Tom MacWright

tom@macwright.org

How and why I use (neo)vim

Preface: if you’re reading this and you use Sublime Text or VSCode or anything else, and this gives you the feeling that you should or must switch to vim, or that I consider it a lower class of editor and think that the mere existence of vim makes other tools ‘newbie’ tools and you immediately start installing vim and spending the rest of your day learning the modes: please don’t. If the editor you’ve been using is working for you, it’s working. Somehow text editors became status symbols in technology, the kind of topic that some jerk in the office goes ‘harumph’ when he (it’s a he) discovers that the new hire uses Coda.

Also when I’m talking about neovim, I’m also talking about vim. I switched from one to the other two years ago and, well - I enjoy neovim and appreciate the project’s goals, and I also like the vim project. For me as a user, the differences between the two are relatively minor, and the battle between the two is mostly irrelevant.

With that out of the way: I use neovim more than any other application. I switched to vim in 2011 and have used it full-time since then with few exceptions - I used IntelliJ when I had to, when I was working on an Android SDK, but switched back as soon as I was done.

Why vim

I initially switched because I had a repetitive strain injury from pulling long hours coding and complementing it with lots of playing guitar. I suspected that vim’s modal editing and complete lack of mouse-based interactions would help. I switched and the RSI got better.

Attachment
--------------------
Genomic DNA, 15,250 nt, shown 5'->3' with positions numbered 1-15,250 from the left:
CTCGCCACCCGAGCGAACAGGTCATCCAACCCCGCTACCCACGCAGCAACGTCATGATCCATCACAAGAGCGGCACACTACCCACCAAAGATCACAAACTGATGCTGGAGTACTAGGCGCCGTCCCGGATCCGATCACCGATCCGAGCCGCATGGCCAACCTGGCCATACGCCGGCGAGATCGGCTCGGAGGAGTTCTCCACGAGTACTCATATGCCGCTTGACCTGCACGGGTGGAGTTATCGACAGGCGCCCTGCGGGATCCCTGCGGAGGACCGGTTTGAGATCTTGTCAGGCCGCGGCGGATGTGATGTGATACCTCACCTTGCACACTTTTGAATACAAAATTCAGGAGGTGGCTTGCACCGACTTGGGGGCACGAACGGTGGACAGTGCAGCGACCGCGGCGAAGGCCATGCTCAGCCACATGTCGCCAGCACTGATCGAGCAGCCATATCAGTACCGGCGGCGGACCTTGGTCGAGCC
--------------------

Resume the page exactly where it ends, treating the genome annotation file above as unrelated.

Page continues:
I don’t mean that switching to vim fixed my RSI. I don’t have a copy of myself to serve as an experimental control and the human body is a mysterious thing. I do know that mouses and trackpads hurt my hands, because whenever I need to use a mouse constantly - like in the period I was using IntelliJ - the RSI flares up.

I also switched to vim after using a lot of other editors. I used jEdit for years, and then gedit during my Linux phase, and TextMate when I initially switched to a Mac.

I saw TextMate go out of style and other contenders enter, and that solidified my decision to stay with vim. The lifecycle of a flashy new text editor is shorter than my intended career track, and I want to invest in tools that will stick around. That very much applies to projects like Atom: I think Atom’s great, and am happy that GitHub supports it so vigorously, but I think it’s right to regard the Microsoft-GitHub acquisition with some degree of doubt. The current CEO of GitHub, promised that Atom would be maintained indefinitely, but CEO roles tend to cycle, and so do corporate priorities. And the open-sourciness of the project doesn’t mean it continues forever: projects end when nobody’s working on them. It happens all the time.

There are plenty of reasons to rally for vim, but the one that is so ‘sticky’ for me, the one that makes it near-unthinkable to switch away, is modal editing.

Take “quitting vim” as an example. The fact that ⌘Q doesn’t exit vim, like it does for nearly every other process, is the reason why millions of people have to Google it, and the source material for innumerable bad jokes. To dissect how you quit vim: